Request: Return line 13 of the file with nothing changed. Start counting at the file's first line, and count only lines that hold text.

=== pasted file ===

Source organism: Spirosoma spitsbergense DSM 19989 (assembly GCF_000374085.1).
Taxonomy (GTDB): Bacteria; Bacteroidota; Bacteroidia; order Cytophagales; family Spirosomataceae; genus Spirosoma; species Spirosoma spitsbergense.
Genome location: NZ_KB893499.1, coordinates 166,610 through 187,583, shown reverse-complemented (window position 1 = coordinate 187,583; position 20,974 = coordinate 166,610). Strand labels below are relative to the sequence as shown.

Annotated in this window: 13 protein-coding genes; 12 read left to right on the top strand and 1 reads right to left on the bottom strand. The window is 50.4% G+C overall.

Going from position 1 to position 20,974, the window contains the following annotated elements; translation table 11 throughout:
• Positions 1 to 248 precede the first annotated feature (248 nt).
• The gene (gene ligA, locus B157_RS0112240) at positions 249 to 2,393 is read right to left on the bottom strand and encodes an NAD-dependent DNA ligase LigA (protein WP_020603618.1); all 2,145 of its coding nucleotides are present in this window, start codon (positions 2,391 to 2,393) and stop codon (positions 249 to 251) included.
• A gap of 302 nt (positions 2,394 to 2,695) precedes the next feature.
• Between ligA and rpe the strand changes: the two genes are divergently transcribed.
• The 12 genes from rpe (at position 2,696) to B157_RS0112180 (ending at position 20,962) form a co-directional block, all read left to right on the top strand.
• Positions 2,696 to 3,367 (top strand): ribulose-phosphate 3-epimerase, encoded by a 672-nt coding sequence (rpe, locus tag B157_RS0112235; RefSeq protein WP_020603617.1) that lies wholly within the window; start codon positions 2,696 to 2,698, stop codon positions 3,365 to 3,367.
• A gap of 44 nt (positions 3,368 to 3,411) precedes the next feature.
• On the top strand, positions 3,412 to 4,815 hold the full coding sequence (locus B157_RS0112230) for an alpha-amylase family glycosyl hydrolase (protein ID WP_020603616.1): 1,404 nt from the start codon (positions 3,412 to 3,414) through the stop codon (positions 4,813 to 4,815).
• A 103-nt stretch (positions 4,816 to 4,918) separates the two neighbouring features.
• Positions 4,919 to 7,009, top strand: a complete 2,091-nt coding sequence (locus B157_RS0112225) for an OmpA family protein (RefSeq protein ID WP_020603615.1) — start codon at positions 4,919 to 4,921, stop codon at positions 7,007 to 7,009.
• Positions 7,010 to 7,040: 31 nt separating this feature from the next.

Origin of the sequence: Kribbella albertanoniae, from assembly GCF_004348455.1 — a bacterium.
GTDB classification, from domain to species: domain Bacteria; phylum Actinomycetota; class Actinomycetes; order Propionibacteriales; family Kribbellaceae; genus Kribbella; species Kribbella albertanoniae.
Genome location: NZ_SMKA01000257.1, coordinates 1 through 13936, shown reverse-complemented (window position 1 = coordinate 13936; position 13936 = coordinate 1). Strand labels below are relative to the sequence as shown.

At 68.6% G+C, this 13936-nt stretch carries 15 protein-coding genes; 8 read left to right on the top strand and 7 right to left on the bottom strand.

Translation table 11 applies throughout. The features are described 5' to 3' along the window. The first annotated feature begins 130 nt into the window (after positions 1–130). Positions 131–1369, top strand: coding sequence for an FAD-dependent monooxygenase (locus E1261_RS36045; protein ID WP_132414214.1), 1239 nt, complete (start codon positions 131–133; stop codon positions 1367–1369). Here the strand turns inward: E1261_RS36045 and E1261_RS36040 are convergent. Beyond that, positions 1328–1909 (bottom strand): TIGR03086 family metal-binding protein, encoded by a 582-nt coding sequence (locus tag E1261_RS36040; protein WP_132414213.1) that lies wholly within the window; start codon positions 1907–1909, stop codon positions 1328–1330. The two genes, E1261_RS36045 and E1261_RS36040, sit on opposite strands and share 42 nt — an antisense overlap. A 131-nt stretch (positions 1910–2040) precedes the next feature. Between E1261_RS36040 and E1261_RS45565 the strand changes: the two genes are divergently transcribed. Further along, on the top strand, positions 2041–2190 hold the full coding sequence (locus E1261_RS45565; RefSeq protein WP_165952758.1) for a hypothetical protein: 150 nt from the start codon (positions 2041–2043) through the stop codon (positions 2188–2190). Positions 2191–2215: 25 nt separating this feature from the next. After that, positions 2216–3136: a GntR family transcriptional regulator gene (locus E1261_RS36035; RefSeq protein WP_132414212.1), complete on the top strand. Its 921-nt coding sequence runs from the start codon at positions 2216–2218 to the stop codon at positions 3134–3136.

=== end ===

• On the top strand, positions 3,412 to 4,815 hold the full coding sequence (locus B157_RS0112230) for an alpha-amylase family glycosyl hydrolase (protein ID WP_020603616.1): 1,404 nt from the start codon (positions 3,412 to 3,414) through the stop codon (positions 4,813 to 4,815).